Check Out Those Seedlings!

people kneel with plants
Swappers make their selections. Photo by Emily Citkowski.

The third annual DC State Fair Seedling Swap on May 5 at the Center for Green Urbanism was a great success. While we plan to rock the District with our fourth DC State Fair on September 28 at the Barracks Row Fall Festival, we aren’t content to sit around until then. This event was the first of several leading up to the big event.

Read on to relive the fun (and get tips for your seedlings) if you were there, and to catch up if you missed it.


  • Dozens of seedlings and cuttings of many varieties, including eggplant, basil, zinnias, peppers, edamame, cantaloupe, lilac, and bee balm.
  • The largest selection of tomato plants this side of a heritage seed convention including Big Boy, Dr. Carolyn, and Grandfather Ashlock.
  • Mint growing outside and leftover plants from the Center’s backyard garden up for “harvest.”
  • DC-grown, chemical-free seedlings on sale from Three Part Harmony Farm with a DC State Fair special on watermelon and __ seedlings, as well hard-to-find ginger and peanut starts. Some of us impatient gardeners picked up ready-to-eat spring greens and garlic scallions. (Seedlings are still available for order).
  • A bittersweet celebration marking the close of the original Center for Green Urbanism. A new location is TBA, say co-owners Zandra and Dennis Chestnut.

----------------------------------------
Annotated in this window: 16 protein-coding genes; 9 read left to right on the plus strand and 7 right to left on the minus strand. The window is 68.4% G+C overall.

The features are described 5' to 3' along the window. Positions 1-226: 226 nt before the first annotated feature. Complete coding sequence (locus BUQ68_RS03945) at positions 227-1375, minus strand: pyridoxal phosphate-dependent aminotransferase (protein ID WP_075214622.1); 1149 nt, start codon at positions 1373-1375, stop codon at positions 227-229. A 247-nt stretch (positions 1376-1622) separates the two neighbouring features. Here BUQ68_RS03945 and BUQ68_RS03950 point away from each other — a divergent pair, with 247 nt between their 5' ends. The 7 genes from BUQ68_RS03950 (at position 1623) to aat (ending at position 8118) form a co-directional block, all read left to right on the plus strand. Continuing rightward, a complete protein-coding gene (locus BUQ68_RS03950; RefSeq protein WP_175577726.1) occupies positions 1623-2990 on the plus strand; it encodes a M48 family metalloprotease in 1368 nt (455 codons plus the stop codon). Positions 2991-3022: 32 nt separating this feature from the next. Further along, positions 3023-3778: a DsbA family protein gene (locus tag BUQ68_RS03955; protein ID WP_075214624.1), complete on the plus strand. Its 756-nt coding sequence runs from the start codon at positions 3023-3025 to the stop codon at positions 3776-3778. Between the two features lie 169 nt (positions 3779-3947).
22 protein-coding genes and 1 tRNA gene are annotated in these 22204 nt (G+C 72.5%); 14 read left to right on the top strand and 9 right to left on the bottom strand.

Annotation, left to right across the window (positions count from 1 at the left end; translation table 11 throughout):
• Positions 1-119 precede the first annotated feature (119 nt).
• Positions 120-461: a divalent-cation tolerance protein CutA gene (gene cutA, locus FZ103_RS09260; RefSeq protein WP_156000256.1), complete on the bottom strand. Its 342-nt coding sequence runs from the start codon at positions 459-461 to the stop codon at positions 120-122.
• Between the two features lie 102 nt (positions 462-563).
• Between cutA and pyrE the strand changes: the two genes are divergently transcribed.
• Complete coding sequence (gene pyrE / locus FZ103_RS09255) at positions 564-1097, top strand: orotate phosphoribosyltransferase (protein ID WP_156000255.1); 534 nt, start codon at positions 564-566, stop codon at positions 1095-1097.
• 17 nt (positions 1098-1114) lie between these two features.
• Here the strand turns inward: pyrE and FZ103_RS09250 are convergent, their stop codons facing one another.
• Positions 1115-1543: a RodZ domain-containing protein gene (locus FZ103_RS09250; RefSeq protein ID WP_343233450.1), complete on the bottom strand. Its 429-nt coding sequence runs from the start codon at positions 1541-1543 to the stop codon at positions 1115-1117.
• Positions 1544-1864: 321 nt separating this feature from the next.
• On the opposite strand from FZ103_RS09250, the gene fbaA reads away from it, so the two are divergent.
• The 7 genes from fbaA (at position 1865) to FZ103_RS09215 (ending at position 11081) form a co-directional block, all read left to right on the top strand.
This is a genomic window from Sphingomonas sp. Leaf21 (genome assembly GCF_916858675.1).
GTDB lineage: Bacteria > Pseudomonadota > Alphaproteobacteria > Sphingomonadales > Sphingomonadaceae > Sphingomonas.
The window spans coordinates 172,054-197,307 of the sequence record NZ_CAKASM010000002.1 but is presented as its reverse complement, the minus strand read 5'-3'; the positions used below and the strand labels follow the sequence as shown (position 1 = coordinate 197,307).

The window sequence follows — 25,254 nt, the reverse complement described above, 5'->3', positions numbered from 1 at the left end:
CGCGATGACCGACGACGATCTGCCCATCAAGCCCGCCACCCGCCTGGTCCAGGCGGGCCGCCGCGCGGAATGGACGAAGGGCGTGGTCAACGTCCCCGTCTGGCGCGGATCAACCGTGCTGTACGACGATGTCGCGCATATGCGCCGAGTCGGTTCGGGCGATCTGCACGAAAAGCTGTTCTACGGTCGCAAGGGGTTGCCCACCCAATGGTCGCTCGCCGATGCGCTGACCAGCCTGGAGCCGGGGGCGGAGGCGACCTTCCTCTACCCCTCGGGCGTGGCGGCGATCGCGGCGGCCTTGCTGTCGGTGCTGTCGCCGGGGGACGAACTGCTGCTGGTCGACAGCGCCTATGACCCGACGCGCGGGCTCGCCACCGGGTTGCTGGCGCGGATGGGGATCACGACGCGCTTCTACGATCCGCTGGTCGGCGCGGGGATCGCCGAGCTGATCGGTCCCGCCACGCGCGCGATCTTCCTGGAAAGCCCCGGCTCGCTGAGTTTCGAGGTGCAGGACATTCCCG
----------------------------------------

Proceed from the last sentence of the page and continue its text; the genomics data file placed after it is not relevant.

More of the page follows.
• Storytelling about our seedlings and why we grow, led by Healthy & Affordable Food for All’s Zachari Curtis.
  • The orderly chaos that is the swap itself, with two lottery-style rounds and then a free-for-all (but polite) grab for the remaining plants.


Following the mayhem, swap-goers attended demonstrations geared toward the urban gardener.

For anyone who missed Dennis Chestnut’s raised bed-building demo, he has shared a PowerPoint on the process. Be sure to check out the slide on container gardening in buckets or even canvas bags, too.

Download the PowerPoint (~11 MB): How to build raised garden beds for small space gardening

And here is Rhea Kennedy’s handout on setting up a composting worm bin in your kitchen.

Download the PDF (~2 MB): Worm Composting Guide

Thank you to everyone who packed the Center for Green Urbanism on Benning Road NE to swap and share. The day would not have been possible without our partner, Healthy & Affordable Food for All, and our sponsor, Whole Foods Market P Street. We are also so grateful to volunteers Claudia, Kristina, and Alex for all their hard work. Zandra and Dennis Chestnut, co-owners of the Center for Green Urbanism, were the hosts with the most who donated the space where the magic happened.

Thanks again to all who came and contributed. Keep an eye out for our next events, including the Tastiest Tomato Contest and ward-level contests to see who will make it to the District level at the 2013 Fair.

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